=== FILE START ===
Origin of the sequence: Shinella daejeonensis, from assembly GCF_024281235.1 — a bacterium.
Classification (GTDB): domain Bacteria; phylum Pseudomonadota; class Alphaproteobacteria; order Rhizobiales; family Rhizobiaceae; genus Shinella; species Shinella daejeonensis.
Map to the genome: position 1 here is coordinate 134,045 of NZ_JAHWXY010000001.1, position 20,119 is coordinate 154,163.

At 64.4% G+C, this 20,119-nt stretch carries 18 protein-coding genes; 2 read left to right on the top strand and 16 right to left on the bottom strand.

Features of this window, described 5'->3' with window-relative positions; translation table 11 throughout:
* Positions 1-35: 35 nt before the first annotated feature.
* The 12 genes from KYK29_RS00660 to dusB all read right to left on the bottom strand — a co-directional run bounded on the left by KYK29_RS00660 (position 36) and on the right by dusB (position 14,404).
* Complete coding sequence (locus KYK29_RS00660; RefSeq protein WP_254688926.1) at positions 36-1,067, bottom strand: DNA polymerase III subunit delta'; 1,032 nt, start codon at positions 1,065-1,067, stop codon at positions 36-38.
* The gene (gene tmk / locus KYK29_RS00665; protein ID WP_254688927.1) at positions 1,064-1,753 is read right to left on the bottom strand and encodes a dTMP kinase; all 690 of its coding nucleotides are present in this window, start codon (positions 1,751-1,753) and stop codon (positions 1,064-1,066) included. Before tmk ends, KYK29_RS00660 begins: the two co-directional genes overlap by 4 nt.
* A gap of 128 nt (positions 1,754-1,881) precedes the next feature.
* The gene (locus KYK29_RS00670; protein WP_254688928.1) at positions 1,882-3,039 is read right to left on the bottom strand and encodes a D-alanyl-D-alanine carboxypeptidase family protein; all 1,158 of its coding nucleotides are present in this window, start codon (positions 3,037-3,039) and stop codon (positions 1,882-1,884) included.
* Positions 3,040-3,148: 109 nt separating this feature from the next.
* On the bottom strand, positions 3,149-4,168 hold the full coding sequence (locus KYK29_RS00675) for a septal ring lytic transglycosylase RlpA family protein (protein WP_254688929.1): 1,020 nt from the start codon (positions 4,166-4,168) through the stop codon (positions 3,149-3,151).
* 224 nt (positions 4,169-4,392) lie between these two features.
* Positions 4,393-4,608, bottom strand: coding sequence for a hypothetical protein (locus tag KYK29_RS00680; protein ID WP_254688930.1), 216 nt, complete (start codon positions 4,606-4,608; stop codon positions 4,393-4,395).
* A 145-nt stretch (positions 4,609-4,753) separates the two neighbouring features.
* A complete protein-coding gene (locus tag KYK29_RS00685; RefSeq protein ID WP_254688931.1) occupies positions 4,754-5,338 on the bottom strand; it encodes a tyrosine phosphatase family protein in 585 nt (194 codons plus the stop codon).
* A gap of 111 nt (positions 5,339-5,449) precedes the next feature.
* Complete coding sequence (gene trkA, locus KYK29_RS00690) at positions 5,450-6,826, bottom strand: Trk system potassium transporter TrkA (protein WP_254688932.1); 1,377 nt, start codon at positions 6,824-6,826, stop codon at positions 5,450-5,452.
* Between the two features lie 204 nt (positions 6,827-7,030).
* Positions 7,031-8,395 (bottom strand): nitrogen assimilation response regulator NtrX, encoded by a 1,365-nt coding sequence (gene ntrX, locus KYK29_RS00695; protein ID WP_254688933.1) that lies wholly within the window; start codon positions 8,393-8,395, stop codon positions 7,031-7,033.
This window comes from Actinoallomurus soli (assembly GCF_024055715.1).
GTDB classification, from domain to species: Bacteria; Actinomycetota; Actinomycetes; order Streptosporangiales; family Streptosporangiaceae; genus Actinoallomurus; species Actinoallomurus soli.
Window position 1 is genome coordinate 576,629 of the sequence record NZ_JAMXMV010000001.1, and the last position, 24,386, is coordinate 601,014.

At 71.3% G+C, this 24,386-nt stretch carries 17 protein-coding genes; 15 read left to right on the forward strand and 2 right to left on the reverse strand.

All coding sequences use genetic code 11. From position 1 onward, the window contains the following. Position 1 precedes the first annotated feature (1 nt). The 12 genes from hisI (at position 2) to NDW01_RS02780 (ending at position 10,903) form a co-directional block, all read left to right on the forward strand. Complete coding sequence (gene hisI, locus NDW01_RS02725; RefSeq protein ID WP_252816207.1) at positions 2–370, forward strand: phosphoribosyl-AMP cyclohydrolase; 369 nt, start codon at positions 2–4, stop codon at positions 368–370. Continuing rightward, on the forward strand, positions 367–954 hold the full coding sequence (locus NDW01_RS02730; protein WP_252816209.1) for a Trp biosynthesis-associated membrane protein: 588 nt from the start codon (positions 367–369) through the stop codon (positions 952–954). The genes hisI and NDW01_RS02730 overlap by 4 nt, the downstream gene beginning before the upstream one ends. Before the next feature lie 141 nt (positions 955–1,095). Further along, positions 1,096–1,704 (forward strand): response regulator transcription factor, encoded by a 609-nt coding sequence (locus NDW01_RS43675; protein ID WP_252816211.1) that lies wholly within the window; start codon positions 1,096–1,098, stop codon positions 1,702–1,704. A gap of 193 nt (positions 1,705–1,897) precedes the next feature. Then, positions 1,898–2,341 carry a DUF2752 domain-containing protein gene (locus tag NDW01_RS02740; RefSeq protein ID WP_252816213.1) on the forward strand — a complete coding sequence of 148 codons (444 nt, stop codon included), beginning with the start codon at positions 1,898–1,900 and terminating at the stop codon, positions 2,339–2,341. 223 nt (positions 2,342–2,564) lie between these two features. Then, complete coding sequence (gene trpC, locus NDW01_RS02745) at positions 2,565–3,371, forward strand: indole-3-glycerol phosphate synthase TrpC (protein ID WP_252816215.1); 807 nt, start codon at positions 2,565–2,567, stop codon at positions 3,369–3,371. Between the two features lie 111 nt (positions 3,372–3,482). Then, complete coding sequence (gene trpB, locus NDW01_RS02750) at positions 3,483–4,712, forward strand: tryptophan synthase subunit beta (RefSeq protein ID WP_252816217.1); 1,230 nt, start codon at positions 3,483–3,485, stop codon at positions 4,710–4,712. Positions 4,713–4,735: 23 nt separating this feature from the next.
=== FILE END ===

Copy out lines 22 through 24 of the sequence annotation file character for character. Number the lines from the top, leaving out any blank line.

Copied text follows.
This window comes from Actinoallomurus soli (assembly GCF_024055715.1).
GTDB classification, from domain to species: Bacteria; Actinomycetota; Actinomycetes; order Streptosporangiales; family Streptosporangiaceae; genus Actinoallomurus; species Actinoallomurus soli.
Window position 1 is genome coordinate 576,629 of the sequence record NZ_JAMXMV010000001.1, and the last position, 24,386, is coordinate 601,014.